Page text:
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Getting your first tattoo can be a daunting and intimidating experience, but it doesn’t have to be. With the right preparation, you can make sure that your first tattoo experience is a positive one. Taking the time to research the different types of tattoos available and finding a reputable artist, are important steps to take in preparing for your first tattoo. It is also important to consider how your tattoo will look as you age, and to think about tattoo etiquette. With a little bit of preparation and research, you can be sure your first tattoo experience will be a great one.

Let the artist advice you about the design

Many tattooists are true artists, wishing to adorn you with their own work. Their choice of style isn’t just a whim; tattooers generally specialize in certain techniques, and will be able to produce the best results when working in them. They want to be sure that you, the client, will be satisfied with the end result, and this is not achievable if you try to control the design process or ask them to imitate someone elses work.

  • Refrain from sending an image of someone else’s work to a tattoo artist.
  • Do not be shocked if the artist is not interested in taking on a style that is not their own.
  • It is important to show them reference images of the subject matter you fancy.
  • Provide reference images from the artist’s portfolio.

Cover ups

Generally, tattoo artists prefer not to work on another person’s tattoo due to the limitations it puts on their creative expression. This could mean destroying a great design or having their own artwork be seen alongside a bad one. As a result, the artist won’t be able to showcase their best work. It’s important to consider if you really want your current tattoo to become a patchwork of different styles or if you can provide new skin to the artist.

Don’t bring friends

When customers have companions to “assist” them with design choices, it can be incredibly difficult. After all, it was the artist they hired to offer assistance. When additional views are added, it can make the relationship between the artist and the customer more complex. The more feedback that is taken into account, the more arduous and perplexing the process will become. Ultimately, it is only the customer who truly understands what they desire and the artist is there to aid them.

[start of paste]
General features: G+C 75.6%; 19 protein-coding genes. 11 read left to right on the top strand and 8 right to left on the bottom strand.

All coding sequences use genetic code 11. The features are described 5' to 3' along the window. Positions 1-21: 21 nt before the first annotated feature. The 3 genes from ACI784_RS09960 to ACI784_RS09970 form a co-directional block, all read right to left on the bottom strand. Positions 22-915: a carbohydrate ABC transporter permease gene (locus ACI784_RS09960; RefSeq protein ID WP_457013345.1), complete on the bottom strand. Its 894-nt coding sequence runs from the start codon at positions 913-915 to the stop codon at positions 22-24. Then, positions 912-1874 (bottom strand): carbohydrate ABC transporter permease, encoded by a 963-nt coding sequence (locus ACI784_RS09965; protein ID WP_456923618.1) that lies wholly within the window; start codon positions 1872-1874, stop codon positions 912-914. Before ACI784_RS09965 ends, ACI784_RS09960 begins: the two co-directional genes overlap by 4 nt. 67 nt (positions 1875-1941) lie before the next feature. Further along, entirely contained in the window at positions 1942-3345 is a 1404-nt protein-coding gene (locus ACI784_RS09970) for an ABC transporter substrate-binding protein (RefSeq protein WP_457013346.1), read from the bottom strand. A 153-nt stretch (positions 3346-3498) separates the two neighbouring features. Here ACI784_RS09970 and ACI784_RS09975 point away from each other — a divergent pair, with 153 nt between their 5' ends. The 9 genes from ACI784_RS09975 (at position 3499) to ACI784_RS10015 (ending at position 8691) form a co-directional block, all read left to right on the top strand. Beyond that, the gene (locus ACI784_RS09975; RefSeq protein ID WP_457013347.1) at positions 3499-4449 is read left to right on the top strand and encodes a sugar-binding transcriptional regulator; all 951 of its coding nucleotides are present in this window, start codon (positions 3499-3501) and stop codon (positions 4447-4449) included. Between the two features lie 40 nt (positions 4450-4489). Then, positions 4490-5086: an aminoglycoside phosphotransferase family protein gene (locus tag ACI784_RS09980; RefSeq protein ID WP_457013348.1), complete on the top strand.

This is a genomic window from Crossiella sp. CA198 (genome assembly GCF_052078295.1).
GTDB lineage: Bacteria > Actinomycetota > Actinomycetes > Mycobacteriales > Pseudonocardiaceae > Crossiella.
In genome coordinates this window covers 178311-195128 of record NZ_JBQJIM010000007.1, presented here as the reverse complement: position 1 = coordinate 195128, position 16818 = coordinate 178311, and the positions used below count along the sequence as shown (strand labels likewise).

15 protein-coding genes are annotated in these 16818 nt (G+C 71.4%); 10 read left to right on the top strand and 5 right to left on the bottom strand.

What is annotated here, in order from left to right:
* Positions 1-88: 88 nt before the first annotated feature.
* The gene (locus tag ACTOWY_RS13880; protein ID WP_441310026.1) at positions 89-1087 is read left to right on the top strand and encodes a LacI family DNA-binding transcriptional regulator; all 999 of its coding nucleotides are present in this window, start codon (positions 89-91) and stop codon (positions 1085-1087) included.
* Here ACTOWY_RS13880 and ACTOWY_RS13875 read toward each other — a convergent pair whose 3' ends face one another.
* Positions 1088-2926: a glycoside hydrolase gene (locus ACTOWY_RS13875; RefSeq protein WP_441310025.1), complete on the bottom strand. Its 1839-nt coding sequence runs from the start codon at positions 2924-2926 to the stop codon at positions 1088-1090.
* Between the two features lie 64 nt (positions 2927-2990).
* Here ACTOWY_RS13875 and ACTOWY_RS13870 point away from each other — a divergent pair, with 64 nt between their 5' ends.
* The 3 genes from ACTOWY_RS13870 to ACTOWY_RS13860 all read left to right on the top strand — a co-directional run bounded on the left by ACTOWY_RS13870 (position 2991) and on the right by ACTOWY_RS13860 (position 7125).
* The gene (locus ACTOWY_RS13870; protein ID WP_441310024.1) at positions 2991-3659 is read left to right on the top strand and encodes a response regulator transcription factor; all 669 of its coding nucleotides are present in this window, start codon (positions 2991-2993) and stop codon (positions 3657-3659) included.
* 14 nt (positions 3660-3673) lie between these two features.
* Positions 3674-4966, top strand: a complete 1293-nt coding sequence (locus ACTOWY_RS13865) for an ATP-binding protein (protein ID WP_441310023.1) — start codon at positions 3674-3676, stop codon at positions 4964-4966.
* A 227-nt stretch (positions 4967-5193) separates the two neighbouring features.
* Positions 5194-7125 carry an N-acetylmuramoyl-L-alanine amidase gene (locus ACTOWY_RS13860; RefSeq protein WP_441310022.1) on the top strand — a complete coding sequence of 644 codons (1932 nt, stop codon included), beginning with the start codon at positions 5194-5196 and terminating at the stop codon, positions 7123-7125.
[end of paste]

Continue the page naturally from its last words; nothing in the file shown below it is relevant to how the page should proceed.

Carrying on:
• Do not bring someone else with you to give their opinion on your design.
  • Avoid sending pictures of your tattoo design to your friends to get their feedback.
  • Make sure to tell your opinionated friends to be silent if they start to interfere with your tattoo artist.

Don’t talk to much while getting tattooed

Even the most highly skilled tattooers require to concentrate while they are tattooing. The work demands a great deal of focus. Some artists may enjoy chatting while they are tattooing, while others prefer a more tranquil atmosphere. Let the tattooer guide the conversation, or inquire as to what they desire.

  • Make sure to bring something to occupy yourself with, like some music, if you are able to do so without having to move around.
  • Let your tattoo artist determine whether they would like to converse or not.
  • Avoid fixating your gaze on the tattoo while they are creating it as this could be stressful.
  • Don’t chat too much unless your artist is the talkative type.
  • Sit still and don’t move unexpectedly


Lasting many years in many cases, tattoos sometimes require touch ups. This can be a result of the artist’s method of tattooing, but also due to proper care after the procedure, biological factors, and the body area being tattooed (wrists, elbows, fingers, etc. have a higher chance of the ink fading or losing intensity quicker). Usually, tattoo artists will perform a touch up at no cost if the tattoo is not a consequence of the customer’s aftercare. Therefore, it is important to ask the artist about touch ups.

  • Give yourself a month before you even ponder about a touch-up. Tattoos may seem unappealing during the healing period, so it’s best to wait for a couple of weks for a complete recovery.
  • Take proper care of your new body art, following the instructions of your artist and abstain from exposing the tattoo to direct sunlight, rubbing, or submerging it in water while it’s healing.
  • Don’t anticipate the tattoo to be as bright as when it was freshly done; the ink is embedded underneath the top layer of skin, so once it’s healed, you’ll be seeing it through the epidermis.
  • Don’t be hostile to your artist if you have any doubts about the tattoo. Your artist is just as keen as you are for the tattoo to look perfect, so there’s no need to take a stern approach if you have issues with it.